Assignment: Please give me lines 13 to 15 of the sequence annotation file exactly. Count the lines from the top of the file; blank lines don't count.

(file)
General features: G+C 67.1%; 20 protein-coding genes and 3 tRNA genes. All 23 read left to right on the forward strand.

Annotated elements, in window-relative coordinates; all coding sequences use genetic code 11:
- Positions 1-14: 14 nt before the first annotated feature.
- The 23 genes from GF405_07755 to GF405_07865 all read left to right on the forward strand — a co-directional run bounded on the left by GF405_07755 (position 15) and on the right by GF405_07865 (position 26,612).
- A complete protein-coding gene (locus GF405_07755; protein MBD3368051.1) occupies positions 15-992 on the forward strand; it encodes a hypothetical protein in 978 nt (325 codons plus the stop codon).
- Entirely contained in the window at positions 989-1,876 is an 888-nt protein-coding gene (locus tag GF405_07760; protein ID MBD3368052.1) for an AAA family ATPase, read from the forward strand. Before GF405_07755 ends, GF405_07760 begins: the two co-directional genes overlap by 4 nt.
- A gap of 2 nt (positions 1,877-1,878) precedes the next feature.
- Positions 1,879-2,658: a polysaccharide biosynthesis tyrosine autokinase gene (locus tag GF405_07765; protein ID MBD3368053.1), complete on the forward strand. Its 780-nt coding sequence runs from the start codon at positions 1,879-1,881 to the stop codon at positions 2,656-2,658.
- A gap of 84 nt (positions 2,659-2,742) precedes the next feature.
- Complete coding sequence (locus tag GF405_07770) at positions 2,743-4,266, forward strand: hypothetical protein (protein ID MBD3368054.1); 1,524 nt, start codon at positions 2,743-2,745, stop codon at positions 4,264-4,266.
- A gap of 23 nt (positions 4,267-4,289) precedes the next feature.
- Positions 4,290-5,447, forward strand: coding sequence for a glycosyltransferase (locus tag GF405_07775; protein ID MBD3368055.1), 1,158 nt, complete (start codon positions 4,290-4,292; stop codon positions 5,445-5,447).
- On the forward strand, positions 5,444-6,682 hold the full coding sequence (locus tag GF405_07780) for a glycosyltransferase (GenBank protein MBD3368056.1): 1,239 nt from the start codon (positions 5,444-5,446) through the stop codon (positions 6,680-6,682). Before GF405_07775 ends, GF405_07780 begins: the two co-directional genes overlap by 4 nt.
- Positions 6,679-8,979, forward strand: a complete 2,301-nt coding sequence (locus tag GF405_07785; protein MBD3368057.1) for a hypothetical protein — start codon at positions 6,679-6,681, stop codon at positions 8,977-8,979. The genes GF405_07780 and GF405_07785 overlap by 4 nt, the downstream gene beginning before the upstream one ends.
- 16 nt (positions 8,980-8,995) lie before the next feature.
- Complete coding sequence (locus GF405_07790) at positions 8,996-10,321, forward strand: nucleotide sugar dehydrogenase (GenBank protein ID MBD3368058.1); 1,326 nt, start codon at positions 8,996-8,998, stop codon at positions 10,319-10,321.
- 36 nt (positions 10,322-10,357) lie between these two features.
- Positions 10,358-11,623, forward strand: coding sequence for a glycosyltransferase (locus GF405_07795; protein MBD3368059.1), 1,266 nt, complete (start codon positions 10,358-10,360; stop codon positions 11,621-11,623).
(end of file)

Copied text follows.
- On the forward strand, positions 5,444-6,682 hold the full coding sequence (locus tag GF405_07780) for a glycosyltransferase (GenBank protein MBD3368056.1): 1,239 nt from the start codon (positions 5,444-5,446) through the stop codon (positions 6,680-6,682). Before GF405_07775 ends, GF405_07780 begins: the two co-directional genes overlap by 4 nt.
- Positions 6,679-8,979, forward strand: a complete 2,301-nt coding sequence (locus tag GF405_07785; protein MBD3368057.1) for a hypothetical protein — start codon at positions 6,679-6,681, stop codon at positions 8,977-8,979. The genes GF405_07780 and GF405_07785 overlap by 4 nt, the downstream gene beginning before the upstream one ends.
- 16 nt (positions 8,980-8,995) lie before the next feature.